he chatted on the Net with fans, he ate, he swivelled between three chairs. The film he was promoting then, like most of his first twenty films, bombed. But Abhishek emerged unscathed and jubilant, the darling of the masses, loved for his good looks and the sense of fun he brings to even morbid roles like the sociopath Lallan he essayed in Yuva. You can tell right away here's an actor relishing the part, and you enjoy the ride with him.
This time round, Abhishek is promoting Bluffmaster. I remind him of the other interviews and he asks with mock seriousness. "So should I do that kind of interview, or the boring, serious one?"
Eventually it turns out to be a good blend of both.
Asked about his performance in the latest feature, he replies, "The role of Roy in Bluffmaster required no research. It came my way by default. It was only two weeks before we started shooting that I was pencilled in to play Roy. It wasn't too tough — Roy isn't some village con artist, so there were no accents or dialects to learn. He is a smooth urban conman. I simply followed Rohan's directions.
"Rohan originally had Sunjay Dutt in mind for the role of Roy when the story was being developed. I was to be cast as the moronic sidekick Dittu. The shooting was scheduled to start by January 2006 but owing to unforeseen circumstances we had to rush headlong into production starting mid June and wrap up by August 2005. Just two weeks before we started shooting, Rohan offered me the role of Roy and Riteish Deshmukh for Dittu."
What about that jest on chat show Koffee with Karan about being ready to romance Priyanka Chopra, anytime, anywhere? (This was before Bluffmaster and working with her) Did he follow up on it? "No that was just a playful jokey kind of answer, not to be taken seriously. Priyanka is a wonderful girl, and a great actress. We had lots of fun during the shoot. No affair though."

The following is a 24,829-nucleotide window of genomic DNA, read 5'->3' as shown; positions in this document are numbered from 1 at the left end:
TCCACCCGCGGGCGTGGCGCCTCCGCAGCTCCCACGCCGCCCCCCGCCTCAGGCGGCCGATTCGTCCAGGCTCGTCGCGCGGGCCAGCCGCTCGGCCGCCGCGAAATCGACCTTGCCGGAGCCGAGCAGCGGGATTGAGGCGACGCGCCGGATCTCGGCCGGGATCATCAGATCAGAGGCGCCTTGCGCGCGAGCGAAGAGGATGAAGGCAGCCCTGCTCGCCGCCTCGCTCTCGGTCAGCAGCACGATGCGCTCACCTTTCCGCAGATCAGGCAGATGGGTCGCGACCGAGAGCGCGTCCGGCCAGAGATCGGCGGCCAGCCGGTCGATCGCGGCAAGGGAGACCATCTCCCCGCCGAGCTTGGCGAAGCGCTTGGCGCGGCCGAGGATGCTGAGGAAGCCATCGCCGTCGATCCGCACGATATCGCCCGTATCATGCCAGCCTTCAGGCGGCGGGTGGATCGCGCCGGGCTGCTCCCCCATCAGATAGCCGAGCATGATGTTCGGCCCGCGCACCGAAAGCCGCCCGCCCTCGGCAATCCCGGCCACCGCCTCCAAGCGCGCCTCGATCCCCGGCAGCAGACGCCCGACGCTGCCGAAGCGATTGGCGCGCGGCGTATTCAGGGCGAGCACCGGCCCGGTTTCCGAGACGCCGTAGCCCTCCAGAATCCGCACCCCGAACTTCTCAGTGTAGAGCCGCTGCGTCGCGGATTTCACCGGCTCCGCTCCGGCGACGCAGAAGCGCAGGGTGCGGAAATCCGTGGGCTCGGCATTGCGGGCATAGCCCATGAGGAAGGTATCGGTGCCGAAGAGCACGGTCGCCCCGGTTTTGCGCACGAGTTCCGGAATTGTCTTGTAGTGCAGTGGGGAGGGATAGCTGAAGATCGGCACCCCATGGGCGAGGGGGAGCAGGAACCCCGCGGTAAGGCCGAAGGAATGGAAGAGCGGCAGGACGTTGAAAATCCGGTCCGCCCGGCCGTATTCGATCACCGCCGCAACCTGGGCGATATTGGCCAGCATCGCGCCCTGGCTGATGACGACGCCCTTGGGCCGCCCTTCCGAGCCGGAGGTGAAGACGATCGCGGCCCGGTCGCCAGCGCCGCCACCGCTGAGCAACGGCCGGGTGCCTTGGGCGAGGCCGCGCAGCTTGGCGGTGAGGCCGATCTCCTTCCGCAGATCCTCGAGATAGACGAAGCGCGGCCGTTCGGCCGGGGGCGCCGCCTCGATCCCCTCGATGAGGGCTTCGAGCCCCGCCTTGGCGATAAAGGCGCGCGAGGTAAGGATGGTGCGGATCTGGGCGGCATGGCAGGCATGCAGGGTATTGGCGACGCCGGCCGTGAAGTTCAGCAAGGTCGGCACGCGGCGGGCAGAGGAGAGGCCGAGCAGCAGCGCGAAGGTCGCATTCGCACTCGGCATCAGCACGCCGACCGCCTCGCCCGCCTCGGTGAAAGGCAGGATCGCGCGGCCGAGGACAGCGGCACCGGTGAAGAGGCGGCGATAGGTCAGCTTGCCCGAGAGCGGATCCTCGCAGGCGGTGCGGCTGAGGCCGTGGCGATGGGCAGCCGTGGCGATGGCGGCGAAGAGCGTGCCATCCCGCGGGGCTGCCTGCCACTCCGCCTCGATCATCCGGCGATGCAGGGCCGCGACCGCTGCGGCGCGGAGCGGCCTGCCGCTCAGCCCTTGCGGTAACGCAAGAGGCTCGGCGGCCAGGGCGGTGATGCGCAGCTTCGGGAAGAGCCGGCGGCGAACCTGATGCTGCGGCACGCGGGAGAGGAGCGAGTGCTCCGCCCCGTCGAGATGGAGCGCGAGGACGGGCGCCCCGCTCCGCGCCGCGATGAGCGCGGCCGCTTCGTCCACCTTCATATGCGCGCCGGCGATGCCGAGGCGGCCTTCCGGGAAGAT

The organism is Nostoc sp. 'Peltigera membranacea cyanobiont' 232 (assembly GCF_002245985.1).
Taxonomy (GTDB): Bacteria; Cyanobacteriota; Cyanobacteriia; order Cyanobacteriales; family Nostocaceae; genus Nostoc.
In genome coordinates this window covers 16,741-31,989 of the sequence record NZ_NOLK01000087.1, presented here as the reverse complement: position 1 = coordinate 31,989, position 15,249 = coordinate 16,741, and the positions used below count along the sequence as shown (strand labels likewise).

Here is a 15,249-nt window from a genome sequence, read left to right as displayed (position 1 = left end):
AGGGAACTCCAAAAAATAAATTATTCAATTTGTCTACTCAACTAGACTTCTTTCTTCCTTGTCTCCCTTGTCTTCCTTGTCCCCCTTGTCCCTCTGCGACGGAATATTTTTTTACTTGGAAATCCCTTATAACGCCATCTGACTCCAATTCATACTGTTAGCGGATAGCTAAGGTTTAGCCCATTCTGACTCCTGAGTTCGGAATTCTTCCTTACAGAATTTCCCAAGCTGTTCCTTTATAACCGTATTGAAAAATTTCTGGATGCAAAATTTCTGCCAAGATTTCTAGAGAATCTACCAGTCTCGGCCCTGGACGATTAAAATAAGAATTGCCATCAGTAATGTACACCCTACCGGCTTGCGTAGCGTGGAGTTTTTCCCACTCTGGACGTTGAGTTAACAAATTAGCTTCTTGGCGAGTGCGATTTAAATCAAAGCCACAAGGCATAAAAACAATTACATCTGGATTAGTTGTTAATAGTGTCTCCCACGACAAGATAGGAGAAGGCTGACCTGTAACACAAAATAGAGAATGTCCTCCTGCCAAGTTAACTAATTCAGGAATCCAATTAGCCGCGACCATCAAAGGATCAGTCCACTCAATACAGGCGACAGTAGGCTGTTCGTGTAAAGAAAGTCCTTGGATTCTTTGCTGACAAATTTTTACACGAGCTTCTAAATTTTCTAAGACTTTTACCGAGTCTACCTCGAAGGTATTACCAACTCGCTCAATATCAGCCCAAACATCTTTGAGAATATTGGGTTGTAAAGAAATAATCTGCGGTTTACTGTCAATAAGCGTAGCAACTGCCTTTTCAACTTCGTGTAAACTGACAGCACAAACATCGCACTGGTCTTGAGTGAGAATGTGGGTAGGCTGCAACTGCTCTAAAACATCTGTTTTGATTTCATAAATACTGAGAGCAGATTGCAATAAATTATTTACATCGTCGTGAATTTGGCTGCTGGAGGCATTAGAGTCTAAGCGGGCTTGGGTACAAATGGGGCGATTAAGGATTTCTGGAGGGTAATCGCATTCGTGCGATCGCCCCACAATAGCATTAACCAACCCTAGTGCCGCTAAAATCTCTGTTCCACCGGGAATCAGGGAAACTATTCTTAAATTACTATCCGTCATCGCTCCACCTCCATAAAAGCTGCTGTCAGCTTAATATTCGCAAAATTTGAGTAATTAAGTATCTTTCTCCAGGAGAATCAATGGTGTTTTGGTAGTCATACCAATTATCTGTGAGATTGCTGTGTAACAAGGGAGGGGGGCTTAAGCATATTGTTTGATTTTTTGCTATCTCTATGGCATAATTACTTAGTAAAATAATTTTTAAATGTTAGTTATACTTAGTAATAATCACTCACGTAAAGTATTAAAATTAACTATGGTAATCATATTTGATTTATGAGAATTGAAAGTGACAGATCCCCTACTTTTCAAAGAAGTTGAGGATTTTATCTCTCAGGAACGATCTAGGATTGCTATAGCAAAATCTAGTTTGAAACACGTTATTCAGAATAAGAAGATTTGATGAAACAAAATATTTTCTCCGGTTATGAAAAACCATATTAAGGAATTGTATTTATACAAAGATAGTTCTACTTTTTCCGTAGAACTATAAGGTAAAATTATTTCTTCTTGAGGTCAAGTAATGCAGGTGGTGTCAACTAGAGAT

This is his second film with buddy Rohan Sippy at the helm. What did he learn about his friend? "Nothing Rohan did came as a surprise to me. He's the same confident, cool guy I know. I know he's done a brilliant job and am very happy for him."
Rohan also credits Abhishek with being a major contributor to the final form of the crackling, eclectic Bluffmaster soundtrack. "Not at all. That's just Rohan being his usual generous self, protective about his actors and friends. Bluffmaster is totally his vision, his baby. I had a small part to play in the album — in rendering one song in my tuneless voice." The lad is being funny again. Right Here Now is a huge hit, despite the off-key vocals.
Although he only entered films five years ago, he's been part of the film industry since childhood, having two great actors as parents. So what are the big changes he's witnessed in the way the industry works? "I think the biggest changes have been wrought by the multiplexes and satellite television. They have drastically changed moviemaking. The audiences are exposed to world class entertainment on satellite television, and the bar has been raised for the movie makers. As for multiplexes, they ensure that there's an audience for offbeat films that couldn't have brought people into theatres earlier. I detest the word 'crossover films', but good, well-made Hindi films are being seen by audiences outside India too."
So as Hindi films get increasingly global will they also follow industry trends elsewhere in the world, where they are not totally dependent on theatre audiences to bring in the bucks? "While its true that Hindi movies nowadays are made for audiences that are not confined to India, they are still dependant on the theatre for revenues. The promotions and the videos are meant to attract audiences to the theatres."
While father Amitabh Bachchan's diverticulitis is strictly off limits, one cannot resist asking what he feels about the relentless media attention given to his Dad's illness. "The media is just doing their job. I am OK with it. There's nothing I want from the media really."
Does he agree with what most of his directors say, that he has become more relaxed and confident before the camera? "No I disagree totally. I'm as insecure now as when I started out. Its insecurity that keeps an actor moving. The day you get secure about your acting ability, you're finished as a performer." In other words the phenomenon of opening weekend jitters will not really go away yet? "No. Right now I feel that same anxiety and tension that I do on the eve of any release. Wondering, will the audiences like it?"
What's the biggest bluff he's told himself? "That I am an actor. It's the biggest lie ever. I don't think I can act, though I've managed to convince many people I can."
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